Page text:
Erie, Pennsylvania from 1945; Ceased building organs in 1973 but continued as service firm and sales representative until at least 2006
Established by Herman J. Tellers in Erie, PA, 1945; building organs until 1973, thereafter as a service firm and representative for Rodgers Instruments until 2006.
Staff: Paul E. Fisher; Robert R. Miller.
The Tellers family had been in the organ business since their arrival in the United States from Germany in 1881. Herman J. Tellers (born 1839) brought his sons Heinrich (Henry) and Ignatius with him and began work in New Orleans by 1884. In 1888, he moved north and settled in Wisconsin. He and his older son, Henry, both worked with the William Schuelke firm of Milwaukee. Henry and his brother Ignatius later moved to Erie PA and began working with A.B. Felgemaker. In 1906, the two brothers joined with another Felgemaker employee, William Sommerhoff, and began their own firm as Tellers-Sommerhoff of Erie, PA. When Sommerhoff left the firm in 1918, Albert Kent, the foreman from Felgemaker, joined them and the firm became Tellers-Kent. The firm acquired the assets of the Felgemaker firm that same year. Tellers-Kent became a well-known builder, providing organs across the Midwest and doing limited business nation-wide. The firm succumbed to the lean years of the Great Depression, declaring bankruptcy in 1933. The Tellers family continued doing service work for the next twelve years.
In 1945, Herman J. Tellers, son of Henry, was able to incorporate the firm as Tellers Organ Company, and production of new organs resumed. Again, the firm built electro-pneumatic instruments, but now began following the American Classic style established by Aeolian-Skinner. Once again the firm fell victim to the economy, production slowed in the early 1970s, and the factory was sold to Lawrence Phelps in 1973. Henry C. Tellers retained the company name, and continued business as the representative for Rodgers Instruments, doing some service work on Tellers organs in the area. After Henry's death in 2006, his son, Aaron, closed the business, and became an apprentice with Fritz Noack.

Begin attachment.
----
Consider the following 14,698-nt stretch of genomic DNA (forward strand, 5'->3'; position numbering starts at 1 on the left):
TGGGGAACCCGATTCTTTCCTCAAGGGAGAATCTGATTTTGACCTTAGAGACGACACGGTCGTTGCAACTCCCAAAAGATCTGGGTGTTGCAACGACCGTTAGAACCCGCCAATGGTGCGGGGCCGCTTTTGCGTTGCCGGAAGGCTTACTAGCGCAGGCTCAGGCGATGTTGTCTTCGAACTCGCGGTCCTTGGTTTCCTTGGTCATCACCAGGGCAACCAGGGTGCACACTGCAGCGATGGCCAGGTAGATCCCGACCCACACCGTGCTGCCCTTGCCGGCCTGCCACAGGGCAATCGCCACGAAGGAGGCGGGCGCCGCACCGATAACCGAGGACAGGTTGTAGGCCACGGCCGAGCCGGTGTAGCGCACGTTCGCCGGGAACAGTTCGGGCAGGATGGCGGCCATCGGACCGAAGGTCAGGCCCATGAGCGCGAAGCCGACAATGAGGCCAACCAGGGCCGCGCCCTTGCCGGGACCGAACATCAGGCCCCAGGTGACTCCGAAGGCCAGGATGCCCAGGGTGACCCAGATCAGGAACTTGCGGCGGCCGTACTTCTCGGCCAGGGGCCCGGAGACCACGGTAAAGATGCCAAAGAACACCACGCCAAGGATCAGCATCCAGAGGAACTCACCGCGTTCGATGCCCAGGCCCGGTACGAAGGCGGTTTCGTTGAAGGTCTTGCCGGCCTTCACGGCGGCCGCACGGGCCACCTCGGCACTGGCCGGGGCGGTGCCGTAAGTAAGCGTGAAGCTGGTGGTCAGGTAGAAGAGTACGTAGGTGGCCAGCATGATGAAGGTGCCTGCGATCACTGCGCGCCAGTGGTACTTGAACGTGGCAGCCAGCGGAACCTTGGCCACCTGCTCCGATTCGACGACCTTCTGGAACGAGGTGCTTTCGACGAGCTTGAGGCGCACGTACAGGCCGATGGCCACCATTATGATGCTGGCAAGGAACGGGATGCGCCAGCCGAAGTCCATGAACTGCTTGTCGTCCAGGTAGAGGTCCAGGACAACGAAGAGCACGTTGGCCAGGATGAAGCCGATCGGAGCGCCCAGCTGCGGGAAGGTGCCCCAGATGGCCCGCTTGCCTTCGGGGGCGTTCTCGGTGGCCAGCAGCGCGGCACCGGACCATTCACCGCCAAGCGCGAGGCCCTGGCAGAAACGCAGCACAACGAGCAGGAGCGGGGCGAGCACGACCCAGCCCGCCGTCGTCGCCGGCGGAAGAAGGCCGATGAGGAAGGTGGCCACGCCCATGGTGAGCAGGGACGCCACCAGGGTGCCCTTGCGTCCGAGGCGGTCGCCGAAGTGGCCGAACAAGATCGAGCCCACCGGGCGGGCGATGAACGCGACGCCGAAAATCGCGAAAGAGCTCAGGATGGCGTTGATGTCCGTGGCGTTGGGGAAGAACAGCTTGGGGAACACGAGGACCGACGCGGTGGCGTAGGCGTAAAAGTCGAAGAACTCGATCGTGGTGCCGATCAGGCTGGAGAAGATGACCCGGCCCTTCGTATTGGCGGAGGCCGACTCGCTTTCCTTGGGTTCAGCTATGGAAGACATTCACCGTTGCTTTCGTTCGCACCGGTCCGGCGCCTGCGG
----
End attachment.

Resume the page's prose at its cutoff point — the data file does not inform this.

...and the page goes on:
Although Tellers Organs ceased building, it remained as a company doing business as Tellers Piano and Organ, selling pianos and electronic organs1, and acting as a representative of Rodgers Classic Church Organs. It was active until 2006.
1. Per Paul Fisher, they also continued to do service work on local Tellers organs.
Herman J. Tellers was son of Henry Tellers; (with Tellers-Kent firm of Erie, PA until firm went bankrupt in 1933);
The Tellers firm ceased building organs in 1973, the organ at St Luke's Cathedral in Orlando, Florida was their last major job. (Cathedral Church of St Luke) The firm continued building a few more organs until the factory was closed, no contracts were left unfinished. Lawrence Phelps completed the last organ under construction, and delivered it with a Tellers name plate.
Later in 1973, Lawrence Phelps purchased the Tellers factory and changed the name to Phelps and Associates. Paul Fischer, nephew of Herman Tellers remained with the new firm as plant superintendent under the direction of Phelps until the demise of the company in 1978. Organ Supply Industries (OSI) acquired the factory in 1980. Fischer then establish "Paul E. Fischer Pipe Organ Sales and Service, Inc." in Erie, which later became Fischer Organ Company. (Fischer Organ Company)
After selling the factory, Henry C. Tellers set up shop in a nearby store and began doing business as Tellers Piano and Organ, selling pianos and electronic organs, acting as the midwest representative of Rodgers, selling and installing electronic and pipe/electronic combination organs. The continued doing service work on local Tellers organs.
After Henry C. Tellers death in 2006, his son, Aaron, closed the business in 2007 and became an apprentice at Fritz Noack.
There are 80 entries in the database that describe organs by Tellers Organ Co.
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